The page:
The European Council on Foreign Relations estimates that 40% of Chinese investment in the EU is in eastern Europe and the peripherals, excluding Ireland.

  • In Greece the Chinese shipping company Cosco in 2008 signed a 35-year lease on a container port in Piraeus.
  • Jiabao’s deputy Zhang Dejiang visited Greece in 2009 with more offers of investment.

Of course, the reason China is so interested in Greece at the moment is that it is at the heart of the euro zone debt crisis.

China has made several public proclamations of support in favor of Greece and the other peripherals, though it is not clear if it has backed this up by buying large amounts of government bonds.

“Nonetheless, given its obvious interest in the stability of euro zone it will be keen to find what progress, if any, has been made in tackling the region’s fiscal problems,” credit analyst Gavan Nolan at Markit Credit Research writes in his weekly Market Wrap.

Of course, the reason China is so interested in Greece at the moment is that it is at the heart of the euro zone debt crisis.

China has made several public proclamations of support in favor of Greece and the other peripherals, though it is not clear if it has backed this up by buying large amounts of government bonds.

“Given its obvious interest in the stability of euro zone it will be keen to find what progress, if any, has been made in tackling the region’s fiscal problems,” Gavan Nolan points out.

So, what will Wen Jiabao find?

Well, the news that Greece and the EU had agreed a new five-year austerity plan last night was trumpeted as a great success.

But according to Markit the market participants are aware that the passage of the austerity bill through the Greek parliament is far from a formality.

Prime minister George Papandreou is in a stronger position after winning the no confidence vote earlier this week.

“But his control over his own party is still tenuous,” Nolan notes.

Another member of PASOK  declared Friday that he would vote against the bill, shrinking the already slim majority.

The vote begins on Tuesday but could last until Thursday.

Greece’s spreads closed the week at an unprecedented  record of 2150 basis points, reflecting the political uncertainty.

“But that is not the only doubt that the CDS markets are grappling with,” Nolan writes.

“The extent and form of private sector participation in the proposed bailout are still not clear. It seems that there will be an “informal and voluntary” rollover of debt similar to the Vienna Initiative.”

Nicholas Sarkozy and other European leaders have said Friday that they have been in discussion with financial institutions about a rollover, and there will be “no difficulties or concerns”, according to Sarkozy.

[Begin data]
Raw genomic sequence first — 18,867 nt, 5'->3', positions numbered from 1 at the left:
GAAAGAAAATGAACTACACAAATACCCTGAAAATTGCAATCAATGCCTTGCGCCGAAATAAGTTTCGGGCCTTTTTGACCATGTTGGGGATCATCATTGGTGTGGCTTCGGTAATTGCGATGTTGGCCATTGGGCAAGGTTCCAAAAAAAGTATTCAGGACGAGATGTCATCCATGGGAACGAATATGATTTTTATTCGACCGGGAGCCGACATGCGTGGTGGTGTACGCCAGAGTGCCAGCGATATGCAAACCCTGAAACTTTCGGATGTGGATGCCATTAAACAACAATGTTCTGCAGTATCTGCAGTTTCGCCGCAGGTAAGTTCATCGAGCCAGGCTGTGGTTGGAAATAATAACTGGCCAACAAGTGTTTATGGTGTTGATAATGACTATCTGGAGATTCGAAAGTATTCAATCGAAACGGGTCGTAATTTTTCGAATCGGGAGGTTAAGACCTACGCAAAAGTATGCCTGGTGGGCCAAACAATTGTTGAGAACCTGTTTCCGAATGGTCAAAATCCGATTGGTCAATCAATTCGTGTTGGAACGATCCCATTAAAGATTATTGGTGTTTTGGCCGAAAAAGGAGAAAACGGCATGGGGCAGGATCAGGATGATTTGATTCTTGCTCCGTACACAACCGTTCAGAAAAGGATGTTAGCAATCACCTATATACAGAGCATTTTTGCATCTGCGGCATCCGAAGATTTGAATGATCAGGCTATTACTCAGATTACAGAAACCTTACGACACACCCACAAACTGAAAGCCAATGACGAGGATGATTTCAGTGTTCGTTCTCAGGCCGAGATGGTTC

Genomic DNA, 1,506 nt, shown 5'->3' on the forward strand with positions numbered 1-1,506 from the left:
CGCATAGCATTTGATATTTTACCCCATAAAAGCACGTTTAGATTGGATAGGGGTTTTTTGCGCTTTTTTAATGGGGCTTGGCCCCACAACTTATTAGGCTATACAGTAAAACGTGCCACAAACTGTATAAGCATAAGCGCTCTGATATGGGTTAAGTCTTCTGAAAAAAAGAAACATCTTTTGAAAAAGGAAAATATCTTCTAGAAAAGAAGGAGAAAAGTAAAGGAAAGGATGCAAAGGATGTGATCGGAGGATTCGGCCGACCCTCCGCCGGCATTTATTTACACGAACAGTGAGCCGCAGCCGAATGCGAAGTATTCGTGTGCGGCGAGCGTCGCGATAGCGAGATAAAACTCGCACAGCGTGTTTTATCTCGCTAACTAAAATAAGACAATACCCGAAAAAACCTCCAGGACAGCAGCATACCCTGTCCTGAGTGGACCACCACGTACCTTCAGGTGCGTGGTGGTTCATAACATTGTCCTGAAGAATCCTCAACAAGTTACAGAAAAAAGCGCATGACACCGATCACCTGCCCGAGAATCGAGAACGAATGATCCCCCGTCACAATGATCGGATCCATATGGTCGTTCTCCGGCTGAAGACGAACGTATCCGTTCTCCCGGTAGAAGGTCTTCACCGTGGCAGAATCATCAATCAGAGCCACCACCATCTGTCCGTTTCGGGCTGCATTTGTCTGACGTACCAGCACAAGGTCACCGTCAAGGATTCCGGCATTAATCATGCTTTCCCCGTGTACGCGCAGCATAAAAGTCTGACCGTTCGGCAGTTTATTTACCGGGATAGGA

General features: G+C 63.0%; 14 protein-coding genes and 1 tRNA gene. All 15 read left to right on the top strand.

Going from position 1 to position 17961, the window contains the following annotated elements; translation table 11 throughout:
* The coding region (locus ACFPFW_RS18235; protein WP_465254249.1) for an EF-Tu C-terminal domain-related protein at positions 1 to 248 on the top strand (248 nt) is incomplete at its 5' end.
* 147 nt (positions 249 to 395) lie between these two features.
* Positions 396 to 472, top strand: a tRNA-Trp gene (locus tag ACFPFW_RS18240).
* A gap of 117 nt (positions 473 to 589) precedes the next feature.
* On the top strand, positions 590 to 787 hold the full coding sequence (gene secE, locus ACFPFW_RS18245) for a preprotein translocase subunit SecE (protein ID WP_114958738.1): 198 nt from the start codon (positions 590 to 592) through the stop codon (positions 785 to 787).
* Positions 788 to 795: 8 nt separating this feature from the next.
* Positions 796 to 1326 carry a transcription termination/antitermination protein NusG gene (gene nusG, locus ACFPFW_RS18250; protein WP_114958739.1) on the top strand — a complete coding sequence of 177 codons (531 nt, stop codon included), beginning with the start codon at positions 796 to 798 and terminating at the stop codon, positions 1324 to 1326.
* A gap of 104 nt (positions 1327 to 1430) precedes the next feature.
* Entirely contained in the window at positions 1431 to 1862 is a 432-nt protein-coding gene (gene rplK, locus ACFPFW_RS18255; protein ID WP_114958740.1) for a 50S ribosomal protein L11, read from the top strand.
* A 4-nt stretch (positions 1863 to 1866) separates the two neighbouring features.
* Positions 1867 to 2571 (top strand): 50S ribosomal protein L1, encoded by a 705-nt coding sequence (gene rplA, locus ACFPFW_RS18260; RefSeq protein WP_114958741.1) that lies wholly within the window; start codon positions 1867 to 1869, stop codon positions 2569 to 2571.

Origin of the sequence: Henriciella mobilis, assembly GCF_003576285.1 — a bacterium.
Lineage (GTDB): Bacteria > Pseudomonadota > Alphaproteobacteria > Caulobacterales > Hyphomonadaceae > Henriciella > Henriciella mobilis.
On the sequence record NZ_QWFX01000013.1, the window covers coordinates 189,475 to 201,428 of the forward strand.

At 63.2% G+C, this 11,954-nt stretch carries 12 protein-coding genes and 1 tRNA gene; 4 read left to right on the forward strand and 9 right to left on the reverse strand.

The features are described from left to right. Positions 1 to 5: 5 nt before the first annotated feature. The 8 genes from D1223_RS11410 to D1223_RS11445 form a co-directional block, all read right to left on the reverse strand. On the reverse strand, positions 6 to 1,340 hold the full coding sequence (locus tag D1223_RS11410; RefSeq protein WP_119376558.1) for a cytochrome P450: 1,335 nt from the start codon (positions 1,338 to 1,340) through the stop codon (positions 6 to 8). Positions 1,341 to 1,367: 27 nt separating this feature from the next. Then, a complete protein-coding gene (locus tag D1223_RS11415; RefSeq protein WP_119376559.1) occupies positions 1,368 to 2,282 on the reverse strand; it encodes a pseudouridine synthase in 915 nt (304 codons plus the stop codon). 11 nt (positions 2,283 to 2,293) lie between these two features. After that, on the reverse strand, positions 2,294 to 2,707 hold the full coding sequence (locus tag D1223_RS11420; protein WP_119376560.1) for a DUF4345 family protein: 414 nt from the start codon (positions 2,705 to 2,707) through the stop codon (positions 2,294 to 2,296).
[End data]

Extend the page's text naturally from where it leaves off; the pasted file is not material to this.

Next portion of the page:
“But it remains to be seen just how “voluntary” this rollover is, and how they will incentive bondholders to participate,” Nolan comments.

Adding: “The answers to these questions are crucial for the CDS market and will influence spread direction. It should also be remembered that the total net notional outstanding for Greek sovereign CDS is just over EUR5 billion, and has been falling for some time.”

“This is small beer compared to the government bond market.”

“Unfortunately there have been several media reports that have been quoting the misleading gross notional figure; the lessons of the Lehman Brothers credit event auction clearly haven’t been learnt.”

China, on the other hand, has seen a considerable increase in its CDS net notional, particularly in recent months. It is now the 10th largest sovereign in terms of CDS exposure, according to DTCC figures.

The sovereign’s spreads have also widened in recent weeks, though they are nowhere near the levels they reached in the darkest days of the recession.

Premier Jiabao declared victory over inflation in an op-ed article in the Financial Times, Friday.

“Perhaps he is right, but the activity in the CDS market suggests that the Chinese economy faces more than one challenge in the months and years ahead,” Gavan Nolan concludes.

See also:

Markit Economic Research: HSBC Flash China Manufacturing PMI. 23062011.

Markit Economic Research. China PMI Flash Comment. 23062011.

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EU Talks About EU – And Greece

With the vote of confidence passed, the Greek Prime Minister George Papandreou now has the political authority to try to implement even more austerity measures in Greece as requested by the EU & IMF.

But what about the people on the streets of Greece who are unable to make ends meet?

And what about the contagion effect of Greek debt on the rest of the euro zone?

Should Greece leave the euro?

From the EUobserver.com: